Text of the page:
Buffett's cash pile is looking pretty good right now
Stock Market Analysis

Warren Buffett Called This “The Best Business In The World”

The ‘Oracle of Omaha’ does not make such statements lightly, but this one company has been among Warren Buffett’s top performers for years

For years now, Warren Buffett has iconically sported a $20 Samsung SCH-U320 flip phone, but times, they are a-changin’. The Berkshire Hathaway (NYSE: BRK.B) CEO, who is often considered to be the greatest investor of all time, has finally given in and upgraded to an iPhone 11. 

On the same day of this momentous occasion, Buffett sat down with CNBC, and when asked about iPhone maker, Apple (NASDAQ: AAPL), he responded: “It’s probably the best business I know in the world… I don’t think of Apple as a stock. I think of it as our third business.” 

High praise indeed from the world’s third-richest individual. 

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What is Buffett’s stake in Apple? 

As mentioned above, Apple is Berkshire’s largest single holding ahead of the likes of American Express (NYSE: AXP), Coca-Cola (NASDAQ: KO), Bank of America (NYSE: BAC), and Wells Fargo (NYSE: WFC). Berkshire Hathaway is also Apple’s second-largest investor, owning 245 million shares, or 5.7% of the tech giant. 

Traditionally, Buffett was not a fan of tech stocks and only began to take notice of Apple when one of his portfolio managers bought $1 billion in Apple stock back in 2016. Its stake is now valued at roughly $72 billion. The investment has paid off for Buffett with Apple stock up nearly 140% in the past 5 years, and 85% in 2019 alone, compared with the S&P 500’s (NYSEARCA: VOO) 28% gains. 

Buffett appears to be thankful for these returns as well, stating in the CNBC interview: “I should have appreciated it earlier.”

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A bad day for the market 

Not even praise from Warren Buffett himself could prevent Apple’s stock price from falling nearly 5% on Monday. Just last week the company saw its stock price dip after it updated guidance on iPhone revenue for the quarter as the coronavirus slowed production in China. However, Apple investors were not too put off by this, proving that the iPhone no longer dictates Apple’s stock price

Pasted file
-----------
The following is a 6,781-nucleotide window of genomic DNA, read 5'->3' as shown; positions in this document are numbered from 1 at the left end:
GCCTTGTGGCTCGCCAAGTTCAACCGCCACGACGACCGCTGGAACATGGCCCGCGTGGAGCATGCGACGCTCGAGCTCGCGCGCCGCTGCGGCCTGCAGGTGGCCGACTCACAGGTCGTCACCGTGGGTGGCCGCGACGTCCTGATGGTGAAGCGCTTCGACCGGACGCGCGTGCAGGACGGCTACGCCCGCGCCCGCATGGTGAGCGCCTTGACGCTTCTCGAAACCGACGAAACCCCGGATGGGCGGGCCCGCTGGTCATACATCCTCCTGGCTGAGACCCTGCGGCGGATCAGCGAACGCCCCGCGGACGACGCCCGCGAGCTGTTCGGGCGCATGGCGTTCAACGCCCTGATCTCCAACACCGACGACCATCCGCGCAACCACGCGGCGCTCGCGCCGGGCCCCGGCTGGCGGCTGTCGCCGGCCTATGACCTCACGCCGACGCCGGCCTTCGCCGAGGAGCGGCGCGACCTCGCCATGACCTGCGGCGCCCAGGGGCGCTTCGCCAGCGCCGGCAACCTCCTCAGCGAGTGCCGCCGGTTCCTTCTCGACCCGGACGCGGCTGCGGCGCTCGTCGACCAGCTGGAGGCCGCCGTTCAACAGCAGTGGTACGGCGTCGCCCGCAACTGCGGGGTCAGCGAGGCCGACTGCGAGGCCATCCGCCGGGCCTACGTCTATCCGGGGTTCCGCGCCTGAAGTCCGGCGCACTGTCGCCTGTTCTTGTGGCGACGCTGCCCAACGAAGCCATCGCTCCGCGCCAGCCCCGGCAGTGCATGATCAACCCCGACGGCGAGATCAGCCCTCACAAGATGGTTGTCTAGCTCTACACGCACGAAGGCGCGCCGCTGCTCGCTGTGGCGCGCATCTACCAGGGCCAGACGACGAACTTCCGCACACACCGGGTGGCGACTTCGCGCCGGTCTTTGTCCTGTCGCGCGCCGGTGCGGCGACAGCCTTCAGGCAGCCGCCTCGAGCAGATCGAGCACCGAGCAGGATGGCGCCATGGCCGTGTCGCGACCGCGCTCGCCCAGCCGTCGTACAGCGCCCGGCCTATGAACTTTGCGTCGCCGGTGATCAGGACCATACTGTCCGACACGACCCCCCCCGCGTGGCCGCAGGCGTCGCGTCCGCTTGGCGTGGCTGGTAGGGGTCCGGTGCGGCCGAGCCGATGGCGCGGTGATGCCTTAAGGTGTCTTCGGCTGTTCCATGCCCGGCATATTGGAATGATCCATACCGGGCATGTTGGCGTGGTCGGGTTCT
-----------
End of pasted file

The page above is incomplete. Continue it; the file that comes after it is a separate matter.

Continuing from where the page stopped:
Apple’s decline on Monday, however, was part of a wider market fall in reaction to increasing coronavirus fears. 

The Dow Jones Industrial Average actually fell more than 1,000 points, or 3.5%. European equities crumbled, led by Italy’s 6% slump as coronavirus cases in the country rose, while the world’s second-largest economy, China, has all but shut down. 

Airline and travel stocks suffered heavy losses, with the likes Delta (NYSE: DAL) and Booking Holdings (NASDAQ: BKNG) falling more than 6% and 7% respectively. 

A bad time for risky investments

There is never a good time for a market fall-off, but it seems especially unfortunate for riskier stocks which have made massive gains in recent weeks, such as the hugely popular electric car maker Tesla (NASDAQ: TSLA). Two stocks who are enjoying the limelight right now — much like Tesla — are Beyond Meat (NASDAQ: BYND) and Virgin Galactic (NYSE: SPCE), who will also announce earnings this week.

Plant-based meat producer Beyond Meat saw its stock jump 46% in January alone and continue to steadily climb in February, while Virgin is fresh off of an eight-day streak of record gains, with the company up close to 200% in 2020 so far. 

Virgin will announce its second-ever earnings report after market close today, with analysts expecting a loss of $0.20 per share on revenue of $1.1 million. Beyond Meat is reporting on Thursday, and is expected to announce earnings per share of $0.42 on sales of $495 million.


MyWallSt operates a full disclosure policy. MyWallSt staff currently hold long positions in companies mentioned above. Read our full disclosure policy here.

Jamie Adams
Jamie Adams
Jamie is a writer here at MyWallSt. His favorite stock is Apple, which is also the first stock he ever bought. Jamie is not only a big fan of its products, but he believes that the tech giant has a whole lot more to give the world, and hasn't even scraped the surface of its potential.